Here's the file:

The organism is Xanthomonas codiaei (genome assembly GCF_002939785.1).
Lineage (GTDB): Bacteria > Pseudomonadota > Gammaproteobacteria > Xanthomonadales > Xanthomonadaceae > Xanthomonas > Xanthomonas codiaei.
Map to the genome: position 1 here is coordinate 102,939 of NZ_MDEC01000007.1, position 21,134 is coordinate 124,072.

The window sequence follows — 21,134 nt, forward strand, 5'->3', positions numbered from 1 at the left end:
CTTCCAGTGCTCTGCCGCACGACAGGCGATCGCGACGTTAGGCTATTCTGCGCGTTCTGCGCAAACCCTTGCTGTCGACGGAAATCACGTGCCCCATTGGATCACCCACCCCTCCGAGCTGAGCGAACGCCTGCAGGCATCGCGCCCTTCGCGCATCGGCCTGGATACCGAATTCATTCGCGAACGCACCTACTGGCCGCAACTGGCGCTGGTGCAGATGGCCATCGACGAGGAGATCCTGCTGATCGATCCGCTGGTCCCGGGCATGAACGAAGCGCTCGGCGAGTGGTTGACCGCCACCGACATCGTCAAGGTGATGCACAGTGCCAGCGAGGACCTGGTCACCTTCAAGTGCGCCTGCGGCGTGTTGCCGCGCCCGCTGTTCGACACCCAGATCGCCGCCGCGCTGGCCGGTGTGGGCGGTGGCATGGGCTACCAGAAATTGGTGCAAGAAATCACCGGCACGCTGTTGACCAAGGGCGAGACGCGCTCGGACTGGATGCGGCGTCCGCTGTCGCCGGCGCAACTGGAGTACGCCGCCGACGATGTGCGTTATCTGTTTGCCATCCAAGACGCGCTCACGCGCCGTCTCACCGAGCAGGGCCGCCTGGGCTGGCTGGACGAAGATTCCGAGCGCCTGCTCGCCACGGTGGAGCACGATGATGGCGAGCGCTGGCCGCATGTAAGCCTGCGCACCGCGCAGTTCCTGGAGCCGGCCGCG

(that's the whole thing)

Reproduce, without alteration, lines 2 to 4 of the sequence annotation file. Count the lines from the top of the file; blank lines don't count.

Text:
Lineage (GTDB): Bacteria > Pseudomonadota > Gammaproteobacteria > Xanthomonadales > Xanthomonadaceae > Xanthomonas > Xanthomonas codiaei.
Map to the genome: position 1 here is coordinate 102,939 of NZ_MDEC01000007.1, position 21,134 is coordinate 124,072.

The window sequence follows — 21,134 nt, forward strand, 5'->3', positions numbered from 1 at the left end: